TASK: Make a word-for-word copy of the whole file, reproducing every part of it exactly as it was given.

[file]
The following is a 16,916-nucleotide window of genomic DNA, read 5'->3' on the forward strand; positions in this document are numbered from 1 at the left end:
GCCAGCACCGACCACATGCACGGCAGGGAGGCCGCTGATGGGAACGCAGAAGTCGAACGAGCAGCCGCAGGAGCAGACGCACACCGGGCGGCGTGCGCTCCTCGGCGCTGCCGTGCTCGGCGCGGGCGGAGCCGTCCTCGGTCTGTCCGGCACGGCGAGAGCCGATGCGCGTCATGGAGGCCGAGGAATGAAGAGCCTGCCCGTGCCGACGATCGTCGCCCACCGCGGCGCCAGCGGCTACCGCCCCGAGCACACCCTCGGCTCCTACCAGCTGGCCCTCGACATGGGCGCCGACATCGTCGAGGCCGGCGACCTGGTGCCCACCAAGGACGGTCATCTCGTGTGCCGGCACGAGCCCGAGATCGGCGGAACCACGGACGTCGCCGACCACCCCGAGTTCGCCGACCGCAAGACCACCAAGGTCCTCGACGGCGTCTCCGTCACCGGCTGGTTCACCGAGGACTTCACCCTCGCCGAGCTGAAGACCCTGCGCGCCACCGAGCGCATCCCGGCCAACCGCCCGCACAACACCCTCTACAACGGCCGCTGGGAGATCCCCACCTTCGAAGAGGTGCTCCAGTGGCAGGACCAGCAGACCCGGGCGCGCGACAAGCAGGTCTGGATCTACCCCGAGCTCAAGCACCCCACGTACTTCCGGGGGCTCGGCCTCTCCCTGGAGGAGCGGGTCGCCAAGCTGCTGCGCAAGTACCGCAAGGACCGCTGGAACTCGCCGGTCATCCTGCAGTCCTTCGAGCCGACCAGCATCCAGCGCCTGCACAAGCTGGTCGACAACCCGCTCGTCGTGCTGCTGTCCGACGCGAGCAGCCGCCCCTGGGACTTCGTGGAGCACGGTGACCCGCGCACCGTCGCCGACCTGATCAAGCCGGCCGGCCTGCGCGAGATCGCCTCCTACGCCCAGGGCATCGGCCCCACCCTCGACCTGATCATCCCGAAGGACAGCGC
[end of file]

The following is a 16,916-nucleotide window of genomic DNA, read 5'->3' on the forward strand; positions in this document are numbered from 1 at the left end:
GCCAGCACCGACCACATGCACGGCAGGGAGGCCGCTGATGGGAACGCAGAAGTCGAACGAGCAGCCGCAGGAGCAGACGCACACCGGGCGGCGTGCGCTCCTCGGCGCTGCCGTGCTCGGCGCGGGCGGAGCCGTCCTCGGTCTGTCCGGCACGGCGAGAGCCGATGCGCGTCATGGAGGCCGAGGAATGAAGAGCCTGCCCGTGCCGACGATCGTCGCCCACCGCGGCGCCAGCGGCTACCGCCCCGAGCACACCCTCGGCTCCTACCAGCTGGCCCTCGACATGGGCGCCGACATCGTCGAGGCCGGCGACCTGGTGCCCACCAAGGACGGTCATCTCGTGTGCCGGCACGAGCCCGAGATCGGCGGAACCACGGACGTCGCCGACCACCCCGAGTTCGCCGACCGCAAGACCACCAAGGTCCTCGACGGCGTCTCCGTCACCGGCTGGTTCACCGAGGACTTCACCCTCGCCGAGCTGAAGACCCTGCGCGCCACCGAGCGCATCCCGGCCAACCGCCCGCACAACACCCTCTACAACGGCCGCTGGGAGATCCCCACCTTCGAAGAGGTGCTCCAGTGGCAGGACCAGCAGACCCGGGCGCGCGACAAGCAGGTCTGGATCTACCCCGAGCTCAAGCACCCCACGTACTTCCGGGGGCTCGGCCTCTCCCTGGAGGAGCGGGTCGCCAAGCTGCTGCGCAAGTACCGCAAGGACCGCTGGAACTCGCCGGTCATCCTGCAGTCCTTCGAGCCGACCAGCATCCAGCGCCTGCACAAGCTGGTCGACAACCCGCTCGTCGTGCTGCTGTCCGACGCGAGCAGCCGCCCCTGGGACTTCGTGGAGCACGGTGACCCGCGCACCGTCGCCGACCTGATCAAGCCGGCCGGCCTGCGCGAGATCGCCTCCTACGCCCAGGGCATCGGCCCCACCCTCGACCTGATCATCCCGAAGGACAGCGC